Hydrogen will become a mainstream fuel in the UK by 2025, according to a new report from UKH2Mobility. Sales of hydrogen-powered fuel cell vehicles are expect to take off from 2025, with projections of around 10,000 sales from 2020 and 100,000 sales annually from 2025.

UKH2Mobility, a consortium of industry and government including Daimler, Toyota, Hyundai, Nissan, BOC and Morrisons, predicts that by 2030, there will be 1.6 million hydrogen-powered vehicles on British roads, with annual sales reaching 300,000 units.

It is predicted that by 2025 hydrogen fuel should cost the same as diesel, while offering zero tailpipe pollution and ‘well-to-wheel’ Co2 emissions of under 45g/km, compared with 140g/km for diesel.

Speaking this morning in Westminster, Michael Fallon, Minister of State for Business and Enterprise, said that the coalition Government was preparing to invest £400m over the next 10-15 years in order to help ‘support the market for Ultra Low Emission Vehicles’. Public money is being invested in helping establish a network of hydrogen re-fuelling stations and on supporting research and development into all the areas needed for a move to hydrogen as a mainstream fuel.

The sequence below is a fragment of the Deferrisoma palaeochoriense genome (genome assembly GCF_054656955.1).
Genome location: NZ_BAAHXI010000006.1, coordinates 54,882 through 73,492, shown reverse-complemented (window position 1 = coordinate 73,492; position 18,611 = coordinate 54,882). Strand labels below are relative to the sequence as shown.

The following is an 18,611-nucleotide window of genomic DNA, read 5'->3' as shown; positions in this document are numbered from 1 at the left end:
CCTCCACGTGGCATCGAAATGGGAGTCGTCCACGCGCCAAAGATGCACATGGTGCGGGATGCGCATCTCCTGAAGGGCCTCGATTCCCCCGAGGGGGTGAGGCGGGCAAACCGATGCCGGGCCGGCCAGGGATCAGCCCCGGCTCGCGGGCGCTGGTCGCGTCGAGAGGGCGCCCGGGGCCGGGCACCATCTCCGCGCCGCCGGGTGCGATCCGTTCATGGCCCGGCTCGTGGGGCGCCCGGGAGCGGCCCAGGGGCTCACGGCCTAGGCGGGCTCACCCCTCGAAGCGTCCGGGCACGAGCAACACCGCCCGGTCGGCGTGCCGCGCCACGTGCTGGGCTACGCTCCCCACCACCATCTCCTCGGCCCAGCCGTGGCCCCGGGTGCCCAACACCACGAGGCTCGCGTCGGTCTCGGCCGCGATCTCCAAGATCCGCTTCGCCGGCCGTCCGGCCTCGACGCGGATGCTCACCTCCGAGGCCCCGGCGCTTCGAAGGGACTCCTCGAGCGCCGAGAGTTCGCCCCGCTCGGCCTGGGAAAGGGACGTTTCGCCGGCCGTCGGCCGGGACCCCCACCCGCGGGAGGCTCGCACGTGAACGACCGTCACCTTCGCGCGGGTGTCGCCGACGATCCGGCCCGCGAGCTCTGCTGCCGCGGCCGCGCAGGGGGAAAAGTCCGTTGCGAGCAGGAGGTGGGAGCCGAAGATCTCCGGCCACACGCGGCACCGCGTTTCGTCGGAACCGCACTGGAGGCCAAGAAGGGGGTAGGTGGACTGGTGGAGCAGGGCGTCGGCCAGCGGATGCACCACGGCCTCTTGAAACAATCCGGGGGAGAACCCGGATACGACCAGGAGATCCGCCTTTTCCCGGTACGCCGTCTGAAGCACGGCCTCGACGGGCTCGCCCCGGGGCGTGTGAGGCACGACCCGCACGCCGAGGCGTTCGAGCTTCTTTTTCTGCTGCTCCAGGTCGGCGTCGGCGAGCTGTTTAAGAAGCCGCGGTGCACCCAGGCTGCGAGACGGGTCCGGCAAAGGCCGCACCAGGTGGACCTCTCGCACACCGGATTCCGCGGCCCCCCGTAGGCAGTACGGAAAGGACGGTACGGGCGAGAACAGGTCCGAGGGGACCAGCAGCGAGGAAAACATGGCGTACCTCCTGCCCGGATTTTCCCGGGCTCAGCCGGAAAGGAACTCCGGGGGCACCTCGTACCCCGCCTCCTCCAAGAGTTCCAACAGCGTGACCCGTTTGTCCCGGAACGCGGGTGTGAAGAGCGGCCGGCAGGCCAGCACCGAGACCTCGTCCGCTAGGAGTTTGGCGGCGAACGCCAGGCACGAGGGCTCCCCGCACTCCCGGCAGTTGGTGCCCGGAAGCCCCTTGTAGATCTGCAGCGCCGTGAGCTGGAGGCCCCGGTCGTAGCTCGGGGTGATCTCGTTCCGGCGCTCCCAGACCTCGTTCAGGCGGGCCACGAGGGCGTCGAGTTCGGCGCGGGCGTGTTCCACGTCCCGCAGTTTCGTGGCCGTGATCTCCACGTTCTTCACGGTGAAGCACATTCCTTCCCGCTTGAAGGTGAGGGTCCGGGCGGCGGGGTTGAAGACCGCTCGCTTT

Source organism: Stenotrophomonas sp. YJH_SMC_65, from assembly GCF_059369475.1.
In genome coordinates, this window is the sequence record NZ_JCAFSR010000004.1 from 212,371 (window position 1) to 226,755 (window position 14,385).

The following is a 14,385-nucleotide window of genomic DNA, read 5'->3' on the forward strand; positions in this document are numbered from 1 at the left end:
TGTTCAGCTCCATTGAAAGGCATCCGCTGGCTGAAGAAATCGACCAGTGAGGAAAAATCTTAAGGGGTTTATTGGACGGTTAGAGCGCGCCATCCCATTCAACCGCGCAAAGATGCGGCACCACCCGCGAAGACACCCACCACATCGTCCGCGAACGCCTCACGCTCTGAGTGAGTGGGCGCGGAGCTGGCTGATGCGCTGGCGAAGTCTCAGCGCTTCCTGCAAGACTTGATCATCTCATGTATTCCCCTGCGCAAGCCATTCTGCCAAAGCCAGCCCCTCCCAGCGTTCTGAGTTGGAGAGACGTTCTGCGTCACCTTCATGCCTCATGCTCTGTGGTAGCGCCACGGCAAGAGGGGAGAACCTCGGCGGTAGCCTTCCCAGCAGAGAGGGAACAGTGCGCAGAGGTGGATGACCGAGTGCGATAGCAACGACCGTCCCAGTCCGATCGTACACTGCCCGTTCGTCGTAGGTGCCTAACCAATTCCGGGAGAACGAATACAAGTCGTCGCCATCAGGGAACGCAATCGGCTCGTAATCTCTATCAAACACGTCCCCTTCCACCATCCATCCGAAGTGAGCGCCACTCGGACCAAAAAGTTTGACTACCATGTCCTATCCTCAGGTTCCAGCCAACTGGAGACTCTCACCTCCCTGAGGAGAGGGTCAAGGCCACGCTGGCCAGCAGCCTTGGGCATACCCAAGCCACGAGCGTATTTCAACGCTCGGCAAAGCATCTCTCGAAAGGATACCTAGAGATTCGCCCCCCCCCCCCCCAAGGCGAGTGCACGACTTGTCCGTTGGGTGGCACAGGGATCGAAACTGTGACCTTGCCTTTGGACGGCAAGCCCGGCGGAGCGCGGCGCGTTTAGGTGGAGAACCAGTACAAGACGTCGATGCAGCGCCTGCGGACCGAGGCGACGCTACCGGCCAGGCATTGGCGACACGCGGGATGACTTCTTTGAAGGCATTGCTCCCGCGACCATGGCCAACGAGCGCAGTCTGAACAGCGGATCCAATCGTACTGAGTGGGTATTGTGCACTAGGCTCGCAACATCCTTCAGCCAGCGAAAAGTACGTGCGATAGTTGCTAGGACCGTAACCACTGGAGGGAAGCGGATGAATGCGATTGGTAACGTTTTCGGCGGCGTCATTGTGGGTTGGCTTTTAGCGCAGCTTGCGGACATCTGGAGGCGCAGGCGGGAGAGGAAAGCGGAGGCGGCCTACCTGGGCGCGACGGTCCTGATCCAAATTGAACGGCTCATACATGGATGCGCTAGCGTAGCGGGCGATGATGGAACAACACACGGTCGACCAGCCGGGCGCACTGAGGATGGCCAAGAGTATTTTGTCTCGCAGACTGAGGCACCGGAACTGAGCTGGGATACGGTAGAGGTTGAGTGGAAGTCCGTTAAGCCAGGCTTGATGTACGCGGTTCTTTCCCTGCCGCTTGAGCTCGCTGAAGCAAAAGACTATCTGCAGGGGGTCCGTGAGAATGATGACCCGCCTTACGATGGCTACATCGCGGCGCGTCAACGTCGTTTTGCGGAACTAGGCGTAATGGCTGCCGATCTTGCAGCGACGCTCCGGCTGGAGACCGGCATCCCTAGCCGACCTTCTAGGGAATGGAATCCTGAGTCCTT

Today’s presentation, which included representatives from French industrial gases group Air Liquide and energy storage specialists ITM, was an overview of ‘Phase 1 of the hydrogen roll-out strategy’ for the UK. The ‘Phase 2’ stage is now underway. This will see UKH2Mobility developing a ‘detailed business case and framework for the rollout’.

Sources at the conference told Autocar that the industry is now pinning its hopes on hydrogen as the low-Co2 fuel of the future after the the relative failure of electric vehicles. The ability to make and store hydrogen using renewable energy and the ability to re-fuel a typical 300-mile range hydrogen car in three minutes are seen as the crucial advantages over battery-powered vehicles.